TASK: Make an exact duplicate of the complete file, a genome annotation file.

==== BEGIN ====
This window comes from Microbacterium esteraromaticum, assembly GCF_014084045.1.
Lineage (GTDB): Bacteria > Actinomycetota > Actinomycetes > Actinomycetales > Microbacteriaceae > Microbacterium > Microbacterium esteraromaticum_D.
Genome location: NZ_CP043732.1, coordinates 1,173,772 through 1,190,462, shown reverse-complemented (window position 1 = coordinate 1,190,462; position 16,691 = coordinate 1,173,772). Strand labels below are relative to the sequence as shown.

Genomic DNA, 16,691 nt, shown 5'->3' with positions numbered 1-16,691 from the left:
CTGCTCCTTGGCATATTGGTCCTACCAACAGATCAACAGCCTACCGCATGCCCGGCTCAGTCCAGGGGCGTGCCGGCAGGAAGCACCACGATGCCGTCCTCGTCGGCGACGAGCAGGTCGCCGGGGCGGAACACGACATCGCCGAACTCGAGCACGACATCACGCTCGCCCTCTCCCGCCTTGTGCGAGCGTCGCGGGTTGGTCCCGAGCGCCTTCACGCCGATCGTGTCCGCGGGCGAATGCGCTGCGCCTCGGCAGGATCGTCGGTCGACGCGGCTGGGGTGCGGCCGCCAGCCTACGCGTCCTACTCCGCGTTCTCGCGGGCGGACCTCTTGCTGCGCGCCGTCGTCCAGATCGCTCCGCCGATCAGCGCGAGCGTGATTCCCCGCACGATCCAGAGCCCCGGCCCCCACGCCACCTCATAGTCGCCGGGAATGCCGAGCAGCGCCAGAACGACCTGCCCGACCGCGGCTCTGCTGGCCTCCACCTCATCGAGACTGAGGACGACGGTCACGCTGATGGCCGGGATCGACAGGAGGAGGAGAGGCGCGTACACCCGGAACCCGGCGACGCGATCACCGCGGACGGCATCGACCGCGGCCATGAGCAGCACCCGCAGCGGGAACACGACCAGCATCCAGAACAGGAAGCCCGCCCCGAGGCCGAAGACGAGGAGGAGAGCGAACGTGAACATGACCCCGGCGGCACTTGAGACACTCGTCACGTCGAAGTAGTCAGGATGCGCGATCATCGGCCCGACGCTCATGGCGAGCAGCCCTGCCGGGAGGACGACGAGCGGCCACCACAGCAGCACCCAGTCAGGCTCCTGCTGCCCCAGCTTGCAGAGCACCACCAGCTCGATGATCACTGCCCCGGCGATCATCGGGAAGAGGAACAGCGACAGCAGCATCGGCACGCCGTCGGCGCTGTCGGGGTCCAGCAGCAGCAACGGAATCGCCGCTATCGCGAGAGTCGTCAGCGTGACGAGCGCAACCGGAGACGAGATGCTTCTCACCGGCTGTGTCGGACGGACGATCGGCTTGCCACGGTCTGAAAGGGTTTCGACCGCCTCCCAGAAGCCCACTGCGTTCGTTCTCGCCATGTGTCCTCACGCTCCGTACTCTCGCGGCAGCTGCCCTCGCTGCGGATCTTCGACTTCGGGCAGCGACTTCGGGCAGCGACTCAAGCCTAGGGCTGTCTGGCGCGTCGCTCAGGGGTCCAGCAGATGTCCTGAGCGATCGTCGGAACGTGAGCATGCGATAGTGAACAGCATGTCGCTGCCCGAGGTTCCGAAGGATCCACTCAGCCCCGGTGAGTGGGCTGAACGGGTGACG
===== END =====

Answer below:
This window comes from Microbacterium esteraromaticum, assembly GCF_014084045.1.
Lineage (GTDB): Bacteria > Actinomycetota > Actinomycetes > Actinomycetales > Microbacteriaceae > Microbacterium > Microbacterium esteraromaticum_D.
Genome location: NZ_CP043732.1, coordinates 1,173,772 through 1,190,462, shown reverse-complemented (window position 1 = coordinate 1,190,462; position 16,691 = coordinate 1,173,772). Strand labels below are relative to the sequence as shown.

Genomic DNA, 16,691 nt, shown 5'->3' with positions numbered 1-16,691 from the left:
CTGCTCCTTGGCATATTGGTCCTACCAACAGATCAACAGCCTACCGCATGCCCGGCTCAGTCCAGGGGCGTGCCGGCAGGAAGCACCACGATGCCGTCCTCGTCGGCGACGAGCAGGTCGCCGGGGCGGAACACGACATCGCCGAACTCGAGCACGACATCACGCTCGCCCTCTCCCGCCTTGTGCGAGCGTCGCGGGTTGGTCCCGAGCGCCTTCACGCCGATCGTGTCCGCGGGCGAATGCGCTGCGCCTCGGCAGGATCGTCGGTCGACGCGGCTGGGGTGCGGCCGCCAGCCTACGCGTCCTACTCCGCGTTCTCGCGGGCGGACCTCTTGCTGCGCGCCGTCGTCCAGATCGCTCCGCCGATCAGCGCGAGCGTGATTCCCCGCACGATCCAGAGCCCCGGCCCCCACGCCACCTCATAGTCGCCGGGAATGCCGAGCAGCGCCAGAACGACCTGCCCGACCGCGGCTCTGCTGGCCTCCACCTCATCGAGACTGAGGACGACGGTCACGCTGATGGCCGGGATCGACAGGAGGAGGAGAGGCGCGTACACCCGGAACCCGGCGACGCGATCACCGCGGACGGCATCGACCGCGGCCATGAGCAGCACCCGCAGCGGGAACACGACCAGCATCCAGAACAGGAAGCCCGCCCCGAGGCCGAAGACGAGGAGGAGAGCGAACGTGAACATGACCCCGGCGGCACTTGAGACACTCGTCACGTCGAAGTAGTCAGGATGCGCGATCATCGGCCCGACGCTCATGGCGAGCAGCCCTGCCGGGAGGACGACGAGCGGCCACCACAGCAGCACCCAGTCAGGCTCCTGCTGCCCCAGCTTGCAGAGCACCACCAGCTCGATGATCACTGCCCCGGCGATCATCGGGAAGAGGAACAGCGACAGCAGCATCGGCACGCCGTCGGCGCTGTCGGGGTCCAGCAGCAGCAACGGAATCGCCGCTATCGCGAGAGTCGTCAGCGTGACGAGCGCAACCGGAGACGAGATGCTTCTCACCGGCTGTGTCGGACGGACGATCGGCTTGCCACGGTCTGAAAGGGTTTCGACCGCCTCCCAGAAGCCCACTGCGTTCGTTCTCGCCATGTGTCCTCACGCTCCGTACTCTCGCGGCAGCTGCCCTCGCTGCGGATCTTCGACTTCGGGCAGCGACTTCGGGCAGCGACTCAAGCCTAGGGCTGTCTGGCGCGTCGCTCAGGGGTCCAGCAGATGTCCTGAGCGATCGTCGGAACGTGAGCATGCGATAGTGAACAGCATGTCGCTGCCCGAGGTTCCGAAGGATCCACTCAGCCCCGGTGAGTGGGCTGAACGGGTGACG